Thousands of fans stand around a standing room-only auditorium, waving green glow sticks and wearing fan merchandise in anticipation for the main event. The lights go down, the band plays and the main performer appears.
Miku Hatsune is truly a virtual pop star. Although she does not really exist, countless fans worldwide, especially in Japan, admire her singing. She is only fictional, and yet there she is, singing and dancing in front of tens of thousands of adoring fans.
The word “hologram” really doesn’t work for this situation. But alas, that’s the word people have been using to describe the star of a recent phenomenon. Actually, the performance that many articles have been focusing on lately was actually a projector and a giant glass screen. Sort of like movie theaters and amusement parks. It’s a very old trick, modified for the purpose of the concert, like what was used for the popular “band” Gorillaz.
Though effort should be given for the attempt to describe what’s going on, especially since it’s all so overwhelming when research. The main point of the craze is being entirely missed in the confusion. Yes – Miku Hatsune is, in fact, a virtual pop star. However, she’s not just a cute, singing cartoon.
Miku is, beyond doubt, the center of an online movement that can forever change the way users view creativity, collaboration and, most importantly, music. Sound like a bit of a far-fetched claim? It really isn’t. Let’s take a few steps back and get all the facts.
First of all, who – or what – in the world is Miku? “She” is actually the mascot of an impressive vocal synthesizer, VOCALOID, created by YAMAHA. Crypton Future Media Co. hired actress Fujita Saki to record unusual combinations of phonemes, the building blocks of human speech, in a “cute” voice; these phonemes were processed in the second version of the VOCALOID program. Artist KEI was hired to create art to match, and a star was born. Since then, over a dozen other Vocaloids with characters attached have been released by Crypton and other companies, with Sony being the most recent (and perhaps most famous) company to join the bandwagon.
Of course, like many things, it took a few months for Miku to catch on, but she finally had her big break when a user created a video of a deformed-yet-cute Miku “singing” a popular Internet meme, “Ievan Polka,” while swinging a leek around. Experienced musicians saw the increasing popularity of Miku as an opportunity to become popular as well, and they released their songs using the Japanese video site NicoNicoDouga. Crypton also created an “official” site, PIAPRO.jp, where artists can share and collaborate on works.
What’s most impressive about the Vocaloid phenomenon is the creativity and talent that has been uncovered. Hundreds of thousands of songs have been created, primarily released on NicoNicoDouga, covering most of the music spectrum from cute J-pop to dark metal, catchy techno to calm jazz. It’s not just music, either; there are possibly more fan pictures of the Vocaloid mascots than there are songs, and thousands of costumes and music videos have been made for them as well.
While many fans and people taking their first look at the trend like to keep their focus on the great music and the mascots, the people that lack the most deserving credit are the musicians, called “producers” in the Vocaloid fandom, and artists behind the famous works. The quality of so many of the songs is far beyond impressive, especially considering that most of these producers do not have careers in music, just an interest that drives them to start writing.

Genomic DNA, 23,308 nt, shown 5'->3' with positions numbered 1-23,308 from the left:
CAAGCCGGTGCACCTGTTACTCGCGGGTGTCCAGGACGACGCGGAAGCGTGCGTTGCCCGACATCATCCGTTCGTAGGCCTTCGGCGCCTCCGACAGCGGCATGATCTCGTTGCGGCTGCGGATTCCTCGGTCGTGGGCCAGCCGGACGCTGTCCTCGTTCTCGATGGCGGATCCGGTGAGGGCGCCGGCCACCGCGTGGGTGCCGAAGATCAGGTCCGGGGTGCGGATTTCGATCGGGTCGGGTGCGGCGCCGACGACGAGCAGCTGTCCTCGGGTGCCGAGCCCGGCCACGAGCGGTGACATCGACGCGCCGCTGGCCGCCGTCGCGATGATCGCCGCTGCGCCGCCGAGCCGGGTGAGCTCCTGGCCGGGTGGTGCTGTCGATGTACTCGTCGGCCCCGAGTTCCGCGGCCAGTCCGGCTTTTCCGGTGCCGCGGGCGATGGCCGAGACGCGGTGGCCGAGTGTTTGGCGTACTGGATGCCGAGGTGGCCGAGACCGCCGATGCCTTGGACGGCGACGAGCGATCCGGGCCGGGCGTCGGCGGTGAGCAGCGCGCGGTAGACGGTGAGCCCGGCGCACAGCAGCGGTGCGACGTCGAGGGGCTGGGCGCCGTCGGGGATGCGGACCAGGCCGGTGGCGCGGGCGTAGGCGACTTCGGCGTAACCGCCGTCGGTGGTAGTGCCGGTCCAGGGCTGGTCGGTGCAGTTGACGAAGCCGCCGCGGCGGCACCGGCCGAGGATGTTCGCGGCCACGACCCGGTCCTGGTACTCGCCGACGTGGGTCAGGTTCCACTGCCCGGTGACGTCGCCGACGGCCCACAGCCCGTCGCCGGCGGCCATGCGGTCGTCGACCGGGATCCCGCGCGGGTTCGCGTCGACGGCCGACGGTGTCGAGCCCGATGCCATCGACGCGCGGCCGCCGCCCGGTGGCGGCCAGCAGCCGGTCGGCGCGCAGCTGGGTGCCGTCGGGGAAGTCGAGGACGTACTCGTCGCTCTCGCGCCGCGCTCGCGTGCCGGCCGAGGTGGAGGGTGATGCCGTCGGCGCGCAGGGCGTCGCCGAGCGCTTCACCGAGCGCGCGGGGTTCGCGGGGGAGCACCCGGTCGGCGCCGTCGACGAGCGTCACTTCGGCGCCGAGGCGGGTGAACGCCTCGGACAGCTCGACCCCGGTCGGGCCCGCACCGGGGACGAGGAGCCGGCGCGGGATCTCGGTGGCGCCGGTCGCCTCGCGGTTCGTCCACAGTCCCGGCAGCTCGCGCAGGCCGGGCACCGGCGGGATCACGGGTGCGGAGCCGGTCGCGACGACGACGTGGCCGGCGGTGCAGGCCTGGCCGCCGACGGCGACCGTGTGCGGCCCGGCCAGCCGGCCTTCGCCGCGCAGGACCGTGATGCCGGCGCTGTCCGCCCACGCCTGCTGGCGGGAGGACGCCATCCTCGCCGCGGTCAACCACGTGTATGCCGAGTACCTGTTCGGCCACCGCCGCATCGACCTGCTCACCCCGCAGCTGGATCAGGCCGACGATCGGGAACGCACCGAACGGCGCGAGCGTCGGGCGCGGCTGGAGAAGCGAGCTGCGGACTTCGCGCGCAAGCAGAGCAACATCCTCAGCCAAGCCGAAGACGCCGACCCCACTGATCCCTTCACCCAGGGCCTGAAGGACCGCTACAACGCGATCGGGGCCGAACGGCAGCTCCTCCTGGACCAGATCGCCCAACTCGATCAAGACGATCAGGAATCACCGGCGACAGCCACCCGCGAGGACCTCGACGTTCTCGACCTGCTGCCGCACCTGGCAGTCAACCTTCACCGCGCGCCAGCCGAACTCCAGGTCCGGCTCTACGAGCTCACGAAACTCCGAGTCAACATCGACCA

Maybe Americans aren’t willing to pay money for tickets to watch a projection backed by a live band yet. (Well, maybe they are, given Gorillaz’s case.) But are they willing to use Vocaloid as a base for their works? Crypton and tens of thousands of fans seem to be hoping so. At the New York Comic Con & Anime Festival, the CEO of Crypton announced that if enough fans (39,390, to be exact) “liked” their Hatsune Miku Facebook page, they would create an English version of the popular software; aside from this, an American store for fans online was said to be considered. It was also reported that their Twitter hinted at progress in its development.
(EDIT: Since the submission of the article, the fan page has reached the fan count indicated, and an announcement is anticipated.)
Of course, if the program is released, it will definitely not go unnoticed. Already, this movement is infamous online for its reputation of having a fanbase of squealing, over-hyped fangirls, which overlaps into the American “otaku” (Japanese anime and manga) culture. They, as well as hundreds of thousands of fans in Japan and other countries, flock to conventions and stores in costumes of varying qualities, buying merchandise to display their devotion. Still, at the mention of the word “Vocaloid” in online forums, both admiration for the trend and hatred aimed at the fans flare up, as well as confusion. Many fans are shunned online for their obsession.
A growing number of more cool and collected fans, though, are hoping that people look beyond this stereotype. These are the fans that, despite the giant commercialization in music, have gained hope in the future of music after seeing their favorite Vocaloid producers rise to fame from nothing. To them, it’s truly an underdog story that many of them hope (and sometimes, even work) to achieve.
These fans hope that people begin to view the Vocaloid phenomenon as an artistic revolution, one that could forever change the way music, art and online collaboration work.
Crypton Future Media, Inc.’s official “What is the “HATSUNE MIKU movement” ?” article.
“VOCALOID; a history” essay written by user “Crossfrown” on VocaloidOtaku.net forum